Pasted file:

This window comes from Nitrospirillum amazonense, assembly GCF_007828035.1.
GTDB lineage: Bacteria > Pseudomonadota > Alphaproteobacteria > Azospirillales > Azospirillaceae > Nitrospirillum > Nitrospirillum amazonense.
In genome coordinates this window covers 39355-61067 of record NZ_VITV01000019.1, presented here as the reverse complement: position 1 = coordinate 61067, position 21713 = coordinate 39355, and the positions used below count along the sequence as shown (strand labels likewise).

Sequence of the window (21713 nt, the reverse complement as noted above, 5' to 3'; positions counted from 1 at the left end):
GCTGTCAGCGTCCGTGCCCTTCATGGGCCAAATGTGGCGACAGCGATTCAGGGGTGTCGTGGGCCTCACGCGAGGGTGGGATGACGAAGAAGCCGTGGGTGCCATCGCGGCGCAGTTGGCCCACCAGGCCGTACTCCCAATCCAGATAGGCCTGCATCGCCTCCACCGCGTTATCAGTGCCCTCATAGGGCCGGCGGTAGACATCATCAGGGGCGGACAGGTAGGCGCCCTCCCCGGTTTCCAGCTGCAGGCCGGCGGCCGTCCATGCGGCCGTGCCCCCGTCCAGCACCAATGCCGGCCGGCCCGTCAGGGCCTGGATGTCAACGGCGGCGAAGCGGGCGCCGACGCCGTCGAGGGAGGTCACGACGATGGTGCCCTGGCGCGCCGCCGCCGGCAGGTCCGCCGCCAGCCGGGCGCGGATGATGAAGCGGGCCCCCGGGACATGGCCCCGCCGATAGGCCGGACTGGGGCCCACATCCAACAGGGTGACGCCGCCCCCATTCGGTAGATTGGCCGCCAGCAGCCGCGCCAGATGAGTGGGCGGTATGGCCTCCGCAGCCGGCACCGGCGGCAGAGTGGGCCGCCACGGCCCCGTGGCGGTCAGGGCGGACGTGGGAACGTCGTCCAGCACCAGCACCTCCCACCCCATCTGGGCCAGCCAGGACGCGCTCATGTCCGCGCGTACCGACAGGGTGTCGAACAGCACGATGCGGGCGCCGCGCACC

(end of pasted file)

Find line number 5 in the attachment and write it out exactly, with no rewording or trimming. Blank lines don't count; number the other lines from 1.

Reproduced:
GCTGTCAGCGTCCGTGCCCTTCATGGGCCAAATGTGGCGACAGCGATTCAGGGGTGTCGTGGGCCTCACGCGAGGGTGGGATGACGAAGAAGCCGTGGGTGCCATCGCGGCGCAGTTGGCCCACCAGGCCGTACTCCCAATCCAGATAGGCCTGCATCGCCTCCACCGCGTTATCAGTGCCCTCATAGGGCCGGCGGTAGACATCATCAGGGGCGGACAGGTAGGCGCCCTCCCCGGTTTCCAGCTGCAGGCCGGCGGCCGTCCATGCGGCCGTGCCCCCGTCCAGCACCAATGCCGGCCGGCCCGTCAGGGCCTGGATGTCAACGGCGGCGAAGCGGGCGCCGACGCCGTCGAGGGAGGTCACGACGATGGTGCCCTGGCGCGCCGCCGCCGGCAGGTCCGCCGCCAGCCGGGCGCGGATGATGAAGCGGGCCCCCGGGACATGGCCCCGCCGATAGGCCGGACTGGGGCCCACATCCAACAGGGTGACGCCGCCCCCATTCGGTAGATTGGCCGCCAGCAGCCGCGCCAGATGAGTGGGCGGTATGGCCTCCGCAGCCGGCACCGGCGGCAGAGTGGGCCGCCACGGCCCCGTGGCGGTCAGGGCGGACGTGGGAACGTCGTCCAGCACCAGCACCTCCCACCCCATCTGGGCCAGCCAGGACGCGCTCATGTCCGCGCGTACCGACAGGGTGTCGAACAGCACGATGCGGGCGCCGCGCACC